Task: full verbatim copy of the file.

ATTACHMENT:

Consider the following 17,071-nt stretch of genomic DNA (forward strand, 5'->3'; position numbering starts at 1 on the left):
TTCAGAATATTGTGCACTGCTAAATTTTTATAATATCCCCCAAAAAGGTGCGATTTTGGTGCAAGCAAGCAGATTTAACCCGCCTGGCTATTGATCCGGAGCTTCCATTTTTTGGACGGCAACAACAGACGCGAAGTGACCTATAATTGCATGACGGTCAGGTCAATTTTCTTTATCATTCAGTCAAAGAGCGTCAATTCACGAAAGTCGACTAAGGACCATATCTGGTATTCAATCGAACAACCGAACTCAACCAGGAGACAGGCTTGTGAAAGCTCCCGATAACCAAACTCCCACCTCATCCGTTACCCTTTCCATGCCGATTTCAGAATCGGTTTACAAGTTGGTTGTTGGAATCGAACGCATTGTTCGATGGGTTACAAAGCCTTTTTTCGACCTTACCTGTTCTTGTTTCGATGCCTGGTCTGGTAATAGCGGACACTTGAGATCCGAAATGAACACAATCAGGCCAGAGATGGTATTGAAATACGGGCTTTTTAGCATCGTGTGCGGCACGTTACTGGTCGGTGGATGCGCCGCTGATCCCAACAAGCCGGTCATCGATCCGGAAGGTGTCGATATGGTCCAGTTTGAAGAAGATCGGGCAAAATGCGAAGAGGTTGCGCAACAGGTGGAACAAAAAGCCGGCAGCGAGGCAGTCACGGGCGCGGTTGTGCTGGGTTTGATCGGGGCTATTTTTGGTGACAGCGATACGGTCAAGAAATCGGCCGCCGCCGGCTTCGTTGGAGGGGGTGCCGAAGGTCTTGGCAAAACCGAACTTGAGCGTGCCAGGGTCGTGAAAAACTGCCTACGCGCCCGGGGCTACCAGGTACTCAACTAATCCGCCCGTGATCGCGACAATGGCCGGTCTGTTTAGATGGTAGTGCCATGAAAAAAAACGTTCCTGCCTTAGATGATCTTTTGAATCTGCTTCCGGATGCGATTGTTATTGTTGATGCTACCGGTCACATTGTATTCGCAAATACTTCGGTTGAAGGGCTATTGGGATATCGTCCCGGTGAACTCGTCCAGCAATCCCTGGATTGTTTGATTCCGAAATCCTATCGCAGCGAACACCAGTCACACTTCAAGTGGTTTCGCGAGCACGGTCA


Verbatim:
Consider the following 17,071-nt stretch of genomic DNA (forward strand, 5'->3'; position numbering starts at 1 on the left):
TTCAGAATATTGTGCACTGCTAAATTTTTATAATATCCCCCAAAAAGGTGCGATTTTGGTGCAAGCAAGCAGATTTAACCCGCCTGGCTATTGATCCGGAGCTTCCATTTTTTGGACGGCAACAACAGACGCGAAGTGACCTATAATTGCATGACGGTCAGGTCAATTTTCTTTATCATTCAGTCAAAGAGCGTCAATTCACGAAAGTCGACTAAGGACCATATCTGGTATTCAATCGAACAACCGAACTCAACCAGGAGACAGGCTTGTGAAAGCTCCCGATAACCAAACTCCCACCTCATCCGTTACCCTTTCCATGCCGATTTCAGAATCGGTTTACAAGTTGGTTGTTGGAATCGAACGCATTGTTCGATGGGTTACAAAGCCTTTTTTCGACCTTACCTGTTCTTGTTTCGATGCCTGGTCTGGTAATAGCGGACACTTGAGATCCGAAATGAACACAATCAGGCCAGAGATGGTATTGAAATACGGGCTTTTTAGCATCGTGTGCGGCACGTTACTGGTCGGTGGATGCGCCGCTGATCCCAACAAGCCGGTCATCGATCCGGAAGGTGTCGATATGGTCCAGTTTGAAGAAGATCGGGCAAAATGCGAAGAGGTTGCGCAACAGGTGGAACAAAAAGCCGGCAGCGAGGCAGTCACGGGCGCGGTTGTGCTGGGTTTGATCGGGGCTATTTTTGGTGACAGCGATACGGTCAAGAAATCGGCCGCCGCCGGCTTCGTTGGAGGGGGTGCCGAAGGTCTTGGCAAAACCGAACTTGAGCGTGCCAGGGTCGTGAAAAACTGCCTACGCGCCCGGGGCTACCAGGTACTCAACTAATCCGCCCGTGATCGCGACAATGGCCGGTCTGTTTAGATGGTAGTGCCATGAAAAAAAACGTTCCTGCCTTAGATGATCTTTTGAATCTGCTTCCGGATGCGATTGTTATTGTTGATGCTACCGGTCACATTGTATTCGCAAATACTTCGGTTGAAGGGCTATTGGGATATCGTCCCGGTGAACTCGTCCAGCAATCCCTGGATTGTTTGATTCCGAAATCCTATCGCAGCGAACACCAGTCACACTTCAAGTGGTTTCGCGAGCACGGTCA